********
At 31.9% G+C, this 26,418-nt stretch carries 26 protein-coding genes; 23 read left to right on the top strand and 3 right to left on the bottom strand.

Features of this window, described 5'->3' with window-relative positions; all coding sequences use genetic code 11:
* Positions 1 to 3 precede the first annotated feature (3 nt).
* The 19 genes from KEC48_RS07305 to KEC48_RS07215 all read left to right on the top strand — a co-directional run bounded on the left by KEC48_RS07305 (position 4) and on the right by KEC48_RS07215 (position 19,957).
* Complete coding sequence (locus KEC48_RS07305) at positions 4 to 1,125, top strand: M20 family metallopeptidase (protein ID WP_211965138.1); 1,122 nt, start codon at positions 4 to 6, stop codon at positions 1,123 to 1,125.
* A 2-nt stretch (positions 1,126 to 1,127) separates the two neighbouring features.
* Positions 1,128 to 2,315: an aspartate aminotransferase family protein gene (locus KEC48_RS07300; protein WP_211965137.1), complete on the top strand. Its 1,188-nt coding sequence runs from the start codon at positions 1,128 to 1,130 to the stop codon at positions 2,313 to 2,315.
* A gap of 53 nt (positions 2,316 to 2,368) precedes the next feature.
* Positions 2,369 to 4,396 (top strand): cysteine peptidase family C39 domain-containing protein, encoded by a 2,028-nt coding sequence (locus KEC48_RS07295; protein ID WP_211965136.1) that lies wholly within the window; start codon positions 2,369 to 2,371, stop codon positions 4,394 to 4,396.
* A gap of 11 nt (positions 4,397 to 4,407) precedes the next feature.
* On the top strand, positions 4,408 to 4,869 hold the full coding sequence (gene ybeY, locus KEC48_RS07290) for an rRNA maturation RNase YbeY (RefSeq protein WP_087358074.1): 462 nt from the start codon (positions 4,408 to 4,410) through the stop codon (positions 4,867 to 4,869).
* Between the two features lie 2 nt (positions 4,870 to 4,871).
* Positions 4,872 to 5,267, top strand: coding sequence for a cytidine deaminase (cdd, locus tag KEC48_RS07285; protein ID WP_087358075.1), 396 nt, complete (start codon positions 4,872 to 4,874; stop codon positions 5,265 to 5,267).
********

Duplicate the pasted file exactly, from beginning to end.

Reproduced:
At 31.9% G+C, this 26,418-nt stretch carries 26 protein-coding genes; 23 read left to right on the top strand and 3 right to left on the bottom strand.

Features of this window, described 5'->3' with window-relative positions; all coding sequences use genetic code 11:
* Positions 1 to 3 precede the first annotated feature (3 nt).
* The 19 genes from KEC48_RS07305 to KEC48_RS07215 all read left to right on the top strand — a co-directional run bounded on the left by KEC48_RS07305 (position 4) and on the right by KEC48_RS07215 (position 19,957).
* Complete coding sequence (locus KEC48_RS07305) at positions 4 to 1,125, top strand: M20 family metallopeptidase (protein ID WP_211965138.1); 1,122 nt, start codon at positions 4 to 6, stop codon at positions 1,123 to 1,125.
* A 2-nt stretch (positions 1,126 to 1,127) separates the two neighbouring features.
* Positions 1,128 to 2,315: an aspartate aminotransferase family protein gene (locus KEC48_RS07300; protein WP_211965137.1), complete on the top strand. Its 1,188-nt coding sequence runs from the start codon at positions 1,128 to 1,130 to the stop codon at positions 2,313 to 2,315.
* A gap of 53 nt (positions 2,316 to 2,368) precedes the next feature.
* Positions 2,369 to 4,396 (top strand): cysteine peptidase family C39 domain-containing protein, encoded by a 2,028-nt coding sequence (locus KEC48_RS07295; protein ID WP_211965136.1) that lies wholly within the window; start codon positions 2,369 to 2,371, stop codon positions 4,394 to 4,396.
* A gap of 11 nt (positions 4,397 to 4,407) precedes the next feature.
* On the top strand, positions 4,408 to 4,869 hold the full coding sequence (gene ybeY, locus KEC48_RS07290) for an rRNA maturation RNase YbeY (RefSeq protein WP_087358074.1): 462 nt from the start codon (positions 4,408 to 4,410) through the stop codon (positions 4,867 to 4,869).
* Between the two features lie 2 nt (positions 4,870 to 4,871).
* Positions 4,872 to 5,267, top strand: coding sequence for a cytidine deaminase (cdd, locus tag KEC48_RS07285; protein ID WP_087358075.1), 396 nt, complete (start codon positions 4,872 to 4,874; stop codon positions 5,265 to 5,267).